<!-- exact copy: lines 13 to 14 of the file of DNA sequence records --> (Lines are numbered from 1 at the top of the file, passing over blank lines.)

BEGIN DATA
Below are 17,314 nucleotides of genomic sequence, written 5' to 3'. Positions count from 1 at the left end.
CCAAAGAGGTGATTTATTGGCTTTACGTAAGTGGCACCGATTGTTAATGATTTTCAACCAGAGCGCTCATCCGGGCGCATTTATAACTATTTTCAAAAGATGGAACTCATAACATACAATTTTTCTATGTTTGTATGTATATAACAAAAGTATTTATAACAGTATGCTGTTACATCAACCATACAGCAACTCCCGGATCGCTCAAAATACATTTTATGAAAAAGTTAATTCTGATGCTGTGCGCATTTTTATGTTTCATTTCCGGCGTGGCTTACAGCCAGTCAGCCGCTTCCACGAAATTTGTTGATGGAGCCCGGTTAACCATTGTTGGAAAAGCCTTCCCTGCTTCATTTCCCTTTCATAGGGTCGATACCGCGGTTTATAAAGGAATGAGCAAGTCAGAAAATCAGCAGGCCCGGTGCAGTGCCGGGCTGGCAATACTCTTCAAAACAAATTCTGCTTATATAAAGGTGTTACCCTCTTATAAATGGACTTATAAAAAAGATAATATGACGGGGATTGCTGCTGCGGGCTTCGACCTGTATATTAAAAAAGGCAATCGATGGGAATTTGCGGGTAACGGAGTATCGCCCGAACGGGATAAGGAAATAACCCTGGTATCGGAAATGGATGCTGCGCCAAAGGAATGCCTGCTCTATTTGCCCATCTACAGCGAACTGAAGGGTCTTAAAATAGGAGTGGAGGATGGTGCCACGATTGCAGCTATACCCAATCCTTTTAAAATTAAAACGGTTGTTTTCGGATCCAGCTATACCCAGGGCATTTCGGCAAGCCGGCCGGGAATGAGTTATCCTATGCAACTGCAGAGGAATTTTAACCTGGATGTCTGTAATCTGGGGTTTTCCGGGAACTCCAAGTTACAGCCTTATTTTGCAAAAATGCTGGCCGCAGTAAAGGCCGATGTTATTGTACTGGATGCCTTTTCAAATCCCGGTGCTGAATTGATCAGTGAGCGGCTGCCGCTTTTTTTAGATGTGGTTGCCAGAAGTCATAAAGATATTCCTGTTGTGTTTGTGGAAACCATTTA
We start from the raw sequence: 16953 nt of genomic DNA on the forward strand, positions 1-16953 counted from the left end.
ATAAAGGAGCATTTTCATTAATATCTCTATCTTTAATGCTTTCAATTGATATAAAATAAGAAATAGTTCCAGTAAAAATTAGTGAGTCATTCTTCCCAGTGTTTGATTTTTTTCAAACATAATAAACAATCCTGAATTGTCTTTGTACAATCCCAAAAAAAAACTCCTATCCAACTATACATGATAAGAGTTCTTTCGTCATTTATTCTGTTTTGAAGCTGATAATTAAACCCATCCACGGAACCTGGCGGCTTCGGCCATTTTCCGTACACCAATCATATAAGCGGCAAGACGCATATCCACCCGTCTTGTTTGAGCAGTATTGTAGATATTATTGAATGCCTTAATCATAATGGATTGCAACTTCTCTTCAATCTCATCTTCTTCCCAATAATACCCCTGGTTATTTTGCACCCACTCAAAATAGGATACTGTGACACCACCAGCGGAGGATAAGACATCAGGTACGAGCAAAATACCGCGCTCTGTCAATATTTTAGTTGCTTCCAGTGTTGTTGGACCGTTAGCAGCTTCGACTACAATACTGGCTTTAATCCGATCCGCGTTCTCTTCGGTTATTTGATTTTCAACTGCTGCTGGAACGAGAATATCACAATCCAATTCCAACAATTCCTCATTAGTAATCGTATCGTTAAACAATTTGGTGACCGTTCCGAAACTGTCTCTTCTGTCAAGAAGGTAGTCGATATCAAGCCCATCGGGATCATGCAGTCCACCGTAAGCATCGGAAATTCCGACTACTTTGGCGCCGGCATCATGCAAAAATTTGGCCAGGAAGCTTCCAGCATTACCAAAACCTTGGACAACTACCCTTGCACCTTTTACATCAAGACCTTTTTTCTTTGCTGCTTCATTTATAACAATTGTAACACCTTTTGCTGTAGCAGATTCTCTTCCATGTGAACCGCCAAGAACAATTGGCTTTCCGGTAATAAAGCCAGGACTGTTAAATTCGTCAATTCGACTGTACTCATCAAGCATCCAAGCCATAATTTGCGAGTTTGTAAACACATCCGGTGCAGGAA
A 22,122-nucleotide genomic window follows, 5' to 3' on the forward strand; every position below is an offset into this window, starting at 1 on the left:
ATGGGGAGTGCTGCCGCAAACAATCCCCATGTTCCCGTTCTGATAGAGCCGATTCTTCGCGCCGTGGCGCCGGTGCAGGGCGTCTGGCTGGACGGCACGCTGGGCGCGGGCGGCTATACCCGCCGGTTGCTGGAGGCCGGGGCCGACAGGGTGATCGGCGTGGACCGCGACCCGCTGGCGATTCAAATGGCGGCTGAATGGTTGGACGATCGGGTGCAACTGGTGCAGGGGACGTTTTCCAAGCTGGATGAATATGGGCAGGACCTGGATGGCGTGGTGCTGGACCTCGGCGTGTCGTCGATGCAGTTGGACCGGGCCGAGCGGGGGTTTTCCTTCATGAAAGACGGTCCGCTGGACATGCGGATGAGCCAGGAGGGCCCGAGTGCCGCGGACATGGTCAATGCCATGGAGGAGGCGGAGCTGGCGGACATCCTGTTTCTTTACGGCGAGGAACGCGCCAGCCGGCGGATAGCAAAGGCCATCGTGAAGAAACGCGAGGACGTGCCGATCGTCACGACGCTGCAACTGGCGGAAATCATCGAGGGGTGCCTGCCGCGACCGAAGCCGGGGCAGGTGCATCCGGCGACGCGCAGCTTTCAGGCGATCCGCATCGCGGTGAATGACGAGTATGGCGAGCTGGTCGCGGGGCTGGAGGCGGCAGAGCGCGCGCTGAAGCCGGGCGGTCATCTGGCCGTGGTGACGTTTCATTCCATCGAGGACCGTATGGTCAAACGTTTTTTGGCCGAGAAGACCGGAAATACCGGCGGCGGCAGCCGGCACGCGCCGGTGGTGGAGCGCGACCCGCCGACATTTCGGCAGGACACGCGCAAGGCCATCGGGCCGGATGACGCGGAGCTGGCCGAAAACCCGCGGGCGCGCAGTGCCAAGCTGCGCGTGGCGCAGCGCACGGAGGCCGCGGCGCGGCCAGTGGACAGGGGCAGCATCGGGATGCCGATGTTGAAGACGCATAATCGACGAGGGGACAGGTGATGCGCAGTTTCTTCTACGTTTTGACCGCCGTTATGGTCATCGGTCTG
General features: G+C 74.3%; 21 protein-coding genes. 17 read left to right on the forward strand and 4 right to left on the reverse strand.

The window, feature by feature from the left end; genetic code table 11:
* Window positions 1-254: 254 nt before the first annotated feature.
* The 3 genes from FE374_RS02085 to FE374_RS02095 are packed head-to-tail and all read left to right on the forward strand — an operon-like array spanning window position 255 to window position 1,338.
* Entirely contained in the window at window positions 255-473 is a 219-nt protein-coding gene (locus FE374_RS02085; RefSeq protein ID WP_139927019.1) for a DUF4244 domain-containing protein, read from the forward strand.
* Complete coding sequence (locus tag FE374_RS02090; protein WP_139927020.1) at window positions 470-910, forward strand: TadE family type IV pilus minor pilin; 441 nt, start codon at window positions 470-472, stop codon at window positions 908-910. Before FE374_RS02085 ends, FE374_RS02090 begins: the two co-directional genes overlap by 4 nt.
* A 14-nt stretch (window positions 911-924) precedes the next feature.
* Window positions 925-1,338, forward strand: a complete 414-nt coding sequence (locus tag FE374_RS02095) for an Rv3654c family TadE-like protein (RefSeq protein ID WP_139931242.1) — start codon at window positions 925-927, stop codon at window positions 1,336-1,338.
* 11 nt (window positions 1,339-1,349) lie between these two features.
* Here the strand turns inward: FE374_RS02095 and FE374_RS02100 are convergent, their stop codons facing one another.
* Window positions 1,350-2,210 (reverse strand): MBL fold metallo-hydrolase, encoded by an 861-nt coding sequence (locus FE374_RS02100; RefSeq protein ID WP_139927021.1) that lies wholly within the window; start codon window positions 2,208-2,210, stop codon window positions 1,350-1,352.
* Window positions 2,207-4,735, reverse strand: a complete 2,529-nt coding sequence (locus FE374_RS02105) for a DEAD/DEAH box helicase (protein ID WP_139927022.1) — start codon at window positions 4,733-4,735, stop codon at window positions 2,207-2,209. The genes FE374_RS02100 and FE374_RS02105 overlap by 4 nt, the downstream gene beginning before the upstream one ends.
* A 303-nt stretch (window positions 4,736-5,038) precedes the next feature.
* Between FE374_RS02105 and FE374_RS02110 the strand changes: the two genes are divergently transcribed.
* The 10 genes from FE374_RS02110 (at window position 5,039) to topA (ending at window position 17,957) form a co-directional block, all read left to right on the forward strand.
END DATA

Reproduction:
* A 14-nt stretch (window positions 911-924) precedes the next feature.
* Window positions 925-1,338, forward strand: a complete 414-nt coding sequence (locus tag FE374_RS02095) for an Rv3654c family TadE-like protein (RefSeq protein ID WP_139931242.1) — start codon at window positions 925-927, stop codon at window positions 1,336-1,338.